Follow Math Help Forum on Facebook and Google+

  5. #5
    Global Moderator

    Joined
    Nov 2005
    From
    New York City
    Posts
    10,616
    Thanks
    9
    Let me just explain DenMac's post that
    \frac{n(n+1)(n-1)(n+2)}{24} is an integer.
    Because 24=4\times 3\times 2\times 1.
    That means that one of the integers,
    n,n+1,n-1,n+2 contains a multiple of 4
    because there are 4 of them in increasing order. Similarly one of them is also a multiple of 3 and finally a multiple of 2. Thus,
    n(n+1)(n-1)(n+2) is a multiple of 24.
    -------------------------
    If you want a more advanced explanation (I do not know if you learned this thus I do not want to post this one) is through congruences:
    Let x=n-1
    Then, x+1=n, x+2=n+1, x+3=n+2.
    Thus, (under modulo 24)
    x\equiv r_1
    x+1\equiv r_2
    x+2\equiv r_3
    x+3\equiv r_4
    Now non-of these are congruent to each other for then,
    x+i\equiv x+j
    Thus,
    i\equiv j and 0\leq i,j\leq 3
    Which is impossible.
    Thus, the integers r_1,r_2,r_3,r_4 must be the integers 1,2,3,4 in some order by the pigeonhole principle. Thus, r_1r_2r_3r_4=24.
    Thus, upon multiplication of the congruences we have that
    x(x+1)(x+2)(x+3)\equiv 24\equiv 0
    Q.E.D.
    -----------------------
    Finally, there is a theorem from number theory that the product of n-consecutives integers is always divisible by n! which is the case here.
    Follow Math Help Forum on Facebook and Google+

  6. #6
    Junior Member
    Joined
    Oct 2005
    Posts
    37

    Smile I'm impressed!

    You did great job
    It's all very helped but I not really understood the answers for these two:
    <br />
(7a-8)^2+2(7a-8)(11-7a)+(11-7a)^2=9<br />

    and
    <br />
(11a+5)^2-2(11a+5)(11a-15)+(11a-15)^2=400<br />

    I mean how can I find the X and the Y?
    Thanks
    Follow Math Help Forum on Facebook and Google+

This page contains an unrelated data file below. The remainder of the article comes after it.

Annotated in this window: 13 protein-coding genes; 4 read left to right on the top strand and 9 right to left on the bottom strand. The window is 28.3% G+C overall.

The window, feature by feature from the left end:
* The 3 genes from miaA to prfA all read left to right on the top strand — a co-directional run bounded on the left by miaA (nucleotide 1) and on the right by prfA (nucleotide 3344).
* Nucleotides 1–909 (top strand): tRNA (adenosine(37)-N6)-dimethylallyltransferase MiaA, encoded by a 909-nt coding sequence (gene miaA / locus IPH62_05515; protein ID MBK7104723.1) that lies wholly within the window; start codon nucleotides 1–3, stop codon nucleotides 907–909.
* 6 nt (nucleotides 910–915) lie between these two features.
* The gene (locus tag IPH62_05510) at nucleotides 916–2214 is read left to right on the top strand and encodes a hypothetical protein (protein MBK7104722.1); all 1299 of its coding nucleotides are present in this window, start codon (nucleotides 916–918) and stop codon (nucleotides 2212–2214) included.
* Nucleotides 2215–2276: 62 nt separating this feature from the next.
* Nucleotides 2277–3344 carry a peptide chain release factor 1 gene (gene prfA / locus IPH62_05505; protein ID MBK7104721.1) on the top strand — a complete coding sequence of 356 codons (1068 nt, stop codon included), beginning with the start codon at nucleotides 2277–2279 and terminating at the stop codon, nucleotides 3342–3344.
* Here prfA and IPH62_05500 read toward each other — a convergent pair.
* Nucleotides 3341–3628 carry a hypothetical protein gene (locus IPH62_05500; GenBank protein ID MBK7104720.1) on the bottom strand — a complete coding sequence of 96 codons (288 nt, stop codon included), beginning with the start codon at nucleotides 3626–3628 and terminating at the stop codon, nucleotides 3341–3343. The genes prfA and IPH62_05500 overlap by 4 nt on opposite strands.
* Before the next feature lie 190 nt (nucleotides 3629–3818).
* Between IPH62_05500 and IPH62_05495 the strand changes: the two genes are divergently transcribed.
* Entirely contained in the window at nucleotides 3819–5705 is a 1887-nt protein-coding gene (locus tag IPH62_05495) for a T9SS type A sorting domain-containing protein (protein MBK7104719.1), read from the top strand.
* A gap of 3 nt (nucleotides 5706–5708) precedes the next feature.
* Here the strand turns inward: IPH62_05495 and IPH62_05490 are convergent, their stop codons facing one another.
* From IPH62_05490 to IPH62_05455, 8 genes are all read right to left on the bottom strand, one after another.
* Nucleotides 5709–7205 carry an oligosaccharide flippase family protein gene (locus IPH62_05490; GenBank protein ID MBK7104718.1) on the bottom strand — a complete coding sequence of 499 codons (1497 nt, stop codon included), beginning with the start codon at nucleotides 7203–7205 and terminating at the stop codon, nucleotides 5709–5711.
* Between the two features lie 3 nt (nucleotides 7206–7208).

7. #7
    Global Moderator

    Joined
    Nov 2005
    From
    New York City
    Posts
    10,616
    Thanks
    9
    Quote Originally Posted by dgolverk
    You did great job
    It's all very helped but I not really understood the answers for these two:
    <br />
(7a-8)^2+2(7a-8)(11-7a)+(11-7a)^2=9<br />

    and
    <br />
(11a+5)^2-2(11a+5)(11a-15)+(11a-15)^2=400<br />

    I mean how can I find the X and the Y?
    Thanks
    Notice the squares formula a^2+2ab+b^2=(a+b)^2
    Overhere (in first problem) we have that,
    a=(7a-8)
    b=(11-7a)
    Thus,
    (7a-8)^2+2(7a-8)(11-7a)+(11-7a)^2
    Becomes,
    [(7a-8)+(11-7a)]^2=[3]^2=9
    The same idea is used in the second problem.
    Follow Math Help Forum on Facebook and Google+

  8. #8
    Junior Member
    Joined
    Oct 2005
    Posts
    37

    Oh, now I see...

    Thanks a lot!
    Follow Math Help Forum on Facebook and Google+

  9. #9
    Global Moderator

    Joined
    Nov 2005
    From
    New York City
    Posts
    10,616
    Thanks
    9
    Welcome
    Follow Math Help Forum on Facebook and Google+

Similar Math Help Forum Discussions

  1. Number and alegbra
    Posted in the Algebra Forum
    Replies: 4
    Last Post: May 5th 2009, 06:11 AM
  2. Alegbra
    Posted in the Algebra Forum
    Replies: 1
    Last Post: April 17th 2009, 03:15 PM
  3. simple alegbra question:
    Posted in the Algebra Forum
    Replies: 2
    Last Post: November 1st 2008, 09:32 AM
  4. alegbra
    Posted in the Algebra Forum
    Replies: 1
    Last Post: January 20th 2008, 08:04 AM
  5. [SOLVED] Please Help!!Alegbra
    Posted in the Algebra Forum
    Replies: 5
    Last Post: October 12th 2007, 03:09 PM

Search Tags


/mathhelpforum @mathhelpforum